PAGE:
Using Picasa (3.8) it's very easy to either shift or set the date of a batch of photos. And it's cross-platform (Windows, OSX and Linux) and free. And no terminal fiddling...
Select your photos
Click Tools > Adjust Date and Time
Fill in as required (see screenshot)
ExifTool is a cross-platform tool which will work from the Windows command line. It is very powerful, with a perl-based syntax allowing comparison of various metadata. In a directory full of JPEG files, this command
will print a list of all files where the beginning of the filename does not match the year from the date-taken EXIF value:
exiftool -d "%Y" -...
Those appear to be codes from a Fuji Frontier automatic film processing lab machine or one of its older predecessors. Such machines were/are popular at mass retailers who did/do one hour photo processing and printing.
Users have some leeway in assigning what information is printed using the codes on the back of the print, so there is some variation ...
ExifTool is pretty much the Swiss army chainsaw for doing these kinds of things. It has a steep learning curve, but once you're over it, the kind of renaming you're after is a snap:
exiftool -d '%Y%m%d-%H%M%%-03.c.%%e' '-filename<CreateDate' .
The -d switch tells ExifTool to format dates according to the next argument's pattern. The pattern contains ...
As long as you have the filename set as you mention, the command you want to use is
exiftool "-PNG:CreationTime<Filename" FileOrDir
As @cmason mentions, PNG doesn't support the EXIF standard. Exiftool and Exiv2 do have a workaround, but it isn't widely supported. So EXIF tags won't be set by other programs unless you set them yourself with Exiftool or ...
The problem is that the metadata that Windows uses as the "Date Taken" varies by file. For example, for a JPG, Windows will use Exif:DateTimeOriginal if it exists, followed by XMP:DateTimeOriginal, followed by CreateDate, followed by FileCreateDate (the system file create date). (Off topic, if anyone has a link that lists details of all the types of files ...
No. PNG does not support EXIF. In fact, lack of a standardized metadata block is one of its big disadvantages for photography. If you need a lossless format which preserves (very-similar-to-EXIF, since it's the basis for EXIF) metadata, try TIFF. The downside, though, is that TIFF rendering support is not as widespread as that for PNG (for web applications ...
The internal clock in a camera requires power to keep running. In some cameras, the clock runs off a separate battery from the main one. This secondary clock battery (often a small button cell) may have died and needs to be replaced.
For an example of this type of battery replacement, see the ifixit.com guide on replacing the clock battery in a Canon ...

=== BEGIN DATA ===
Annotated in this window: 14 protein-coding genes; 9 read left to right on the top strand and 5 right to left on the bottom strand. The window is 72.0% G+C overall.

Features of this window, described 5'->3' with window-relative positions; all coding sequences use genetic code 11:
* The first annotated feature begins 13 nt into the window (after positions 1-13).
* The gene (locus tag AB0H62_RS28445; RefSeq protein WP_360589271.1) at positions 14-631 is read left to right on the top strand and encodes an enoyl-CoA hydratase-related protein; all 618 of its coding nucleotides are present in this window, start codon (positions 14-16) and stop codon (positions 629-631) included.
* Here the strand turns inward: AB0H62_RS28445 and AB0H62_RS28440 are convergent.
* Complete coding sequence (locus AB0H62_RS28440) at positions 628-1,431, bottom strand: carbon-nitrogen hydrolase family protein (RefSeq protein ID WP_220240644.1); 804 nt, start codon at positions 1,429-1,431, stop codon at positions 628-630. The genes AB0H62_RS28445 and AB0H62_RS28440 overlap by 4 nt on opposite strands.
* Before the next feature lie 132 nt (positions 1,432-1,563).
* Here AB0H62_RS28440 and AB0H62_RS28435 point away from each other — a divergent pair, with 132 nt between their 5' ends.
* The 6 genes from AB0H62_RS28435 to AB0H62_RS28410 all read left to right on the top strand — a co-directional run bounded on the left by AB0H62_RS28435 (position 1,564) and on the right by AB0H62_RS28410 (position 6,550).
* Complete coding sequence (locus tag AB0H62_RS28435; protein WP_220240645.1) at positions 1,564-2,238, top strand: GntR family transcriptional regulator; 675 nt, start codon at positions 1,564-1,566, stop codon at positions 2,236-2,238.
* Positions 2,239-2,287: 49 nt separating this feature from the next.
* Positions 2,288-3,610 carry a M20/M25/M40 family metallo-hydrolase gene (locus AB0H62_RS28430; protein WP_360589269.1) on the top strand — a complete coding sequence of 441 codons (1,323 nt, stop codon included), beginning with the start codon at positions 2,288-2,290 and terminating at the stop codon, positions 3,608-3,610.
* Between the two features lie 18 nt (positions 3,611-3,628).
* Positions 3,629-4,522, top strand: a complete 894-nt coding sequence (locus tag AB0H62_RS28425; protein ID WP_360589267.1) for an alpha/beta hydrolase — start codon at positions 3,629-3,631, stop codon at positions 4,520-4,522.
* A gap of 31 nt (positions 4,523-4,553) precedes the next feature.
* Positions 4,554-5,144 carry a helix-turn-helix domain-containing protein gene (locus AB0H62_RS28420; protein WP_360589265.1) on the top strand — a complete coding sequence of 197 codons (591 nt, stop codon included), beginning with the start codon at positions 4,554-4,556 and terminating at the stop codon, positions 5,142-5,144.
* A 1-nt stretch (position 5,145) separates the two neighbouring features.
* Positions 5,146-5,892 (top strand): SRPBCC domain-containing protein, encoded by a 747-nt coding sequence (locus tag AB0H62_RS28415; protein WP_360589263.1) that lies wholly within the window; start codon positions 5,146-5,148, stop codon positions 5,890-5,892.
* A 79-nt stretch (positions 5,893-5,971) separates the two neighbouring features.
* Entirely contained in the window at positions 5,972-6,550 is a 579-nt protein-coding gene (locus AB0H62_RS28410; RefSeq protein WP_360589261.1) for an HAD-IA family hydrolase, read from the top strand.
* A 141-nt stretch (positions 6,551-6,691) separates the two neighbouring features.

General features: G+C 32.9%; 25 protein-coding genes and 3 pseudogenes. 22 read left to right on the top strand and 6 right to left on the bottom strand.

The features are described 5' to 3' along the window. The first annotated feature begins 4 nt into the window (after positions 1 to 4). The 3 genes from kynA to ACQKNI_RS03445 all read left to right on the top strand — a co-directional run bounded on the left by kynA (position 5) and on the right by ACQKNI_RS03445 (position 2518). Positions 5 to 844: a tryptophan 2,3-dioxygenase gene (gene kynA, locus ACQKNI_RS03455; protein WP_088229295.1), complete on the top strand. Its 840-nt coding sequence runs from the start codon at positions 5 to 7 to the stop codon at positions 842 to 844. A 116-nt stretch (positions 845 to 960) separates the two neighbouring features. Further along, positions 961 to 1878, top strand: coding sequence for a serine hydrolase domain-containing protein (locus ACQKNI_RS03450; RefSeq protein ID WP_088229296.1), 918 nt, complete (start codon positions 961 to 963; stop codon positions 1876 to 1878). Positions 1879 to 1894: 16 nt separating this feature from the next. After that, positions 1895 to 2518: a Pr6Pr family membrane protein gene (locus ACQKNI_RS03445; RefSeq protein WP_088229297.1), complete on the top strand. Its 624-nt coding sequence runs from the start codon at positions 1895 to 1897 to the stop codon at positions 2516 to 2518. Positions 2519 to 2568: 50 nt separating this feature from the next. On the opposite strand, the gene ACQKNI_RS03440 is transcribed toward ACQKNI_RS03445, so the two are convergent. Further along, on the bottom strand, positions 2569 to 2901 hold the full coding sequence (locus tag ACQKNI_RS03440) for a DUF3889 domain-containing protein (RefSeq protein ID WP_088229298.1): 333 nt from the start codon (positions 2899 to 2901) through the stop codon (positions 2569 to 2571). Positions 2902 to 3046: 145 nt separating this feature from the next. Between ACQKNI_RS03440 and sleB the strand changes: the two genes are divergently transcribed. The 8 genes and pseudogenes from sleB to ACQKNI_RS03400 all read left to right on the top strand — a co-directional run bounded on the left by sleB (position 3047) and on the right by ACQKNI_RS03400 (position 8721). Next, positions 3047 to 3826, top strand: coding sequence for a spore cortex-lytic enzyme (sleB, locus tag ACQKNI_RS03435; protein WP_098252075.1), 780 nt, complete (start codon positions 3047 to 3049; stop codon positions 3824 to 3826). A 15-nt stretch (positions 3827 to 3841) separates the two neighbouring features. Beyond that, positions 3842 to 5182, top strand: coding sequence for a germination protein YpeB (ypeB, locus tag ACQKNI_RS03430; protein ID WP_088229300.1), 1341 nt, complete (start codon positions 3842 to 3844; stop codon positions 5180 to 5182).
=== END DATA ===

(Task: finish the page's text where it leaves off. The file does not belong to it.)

EXIF v2.31 (p49) defined time-zone offset fields in 2016 and the XMP time-zone guidelines (p33-34) also consider time-zones. The implementation in cameras and programs is rather minimalist at the moment.
See also my answer to an older question: What do you do with your camera clock time in relation to time zones?
CIPA DC- 008 is the standard for Exif 2.2. Of note it makes no mention of "timezone." "GMT" is also not mentioned either. The term "UTC" does appear but only specifies the GPS time is recorded as such. Pedants may note that this is slightly misleading since GPS time is not identical to UTC
My point, in short, is that omission of timezone is likely not ...
Photo metadata, such as EXIF metadata, is written into a RAW, TIFF, or JPEG file in a data section which sits alongside the image (pixel) data. Data can be added, edited, or removed without affecting the image data. In theory it's possible to embed data (usually a copyright watermark) inside the image data, but a professional photographer is unlikely to use ...
For simple things where the flexibility, power, and complication of ExifTool aren't necessary, I like to use the tool jhead. It's a command-line tool available for Linux, Mac, and Windows.
jhead -n%Y%m%d-%H%M%S *.jpg
will automatically rename all files ending in .jpg in the current directory to a format like 20181226-111141.jpg. You can use %f to also ...
This is very helpful, it shows many available tools:
namely how to use Adobe Lightroom, Picasa, Jhead, ExifTool and Exifer to shift the date.
Personally I use ExifTool, and Exiv2, which works on MacOSX to do the following in the terminal:
Simple answer: you can't prove anything. A (digital) photo is just a sequence of ones and zeros (bits) on a disk somewhere, and anyone with enough time, money and dedication could get those bits to say anything they wanted.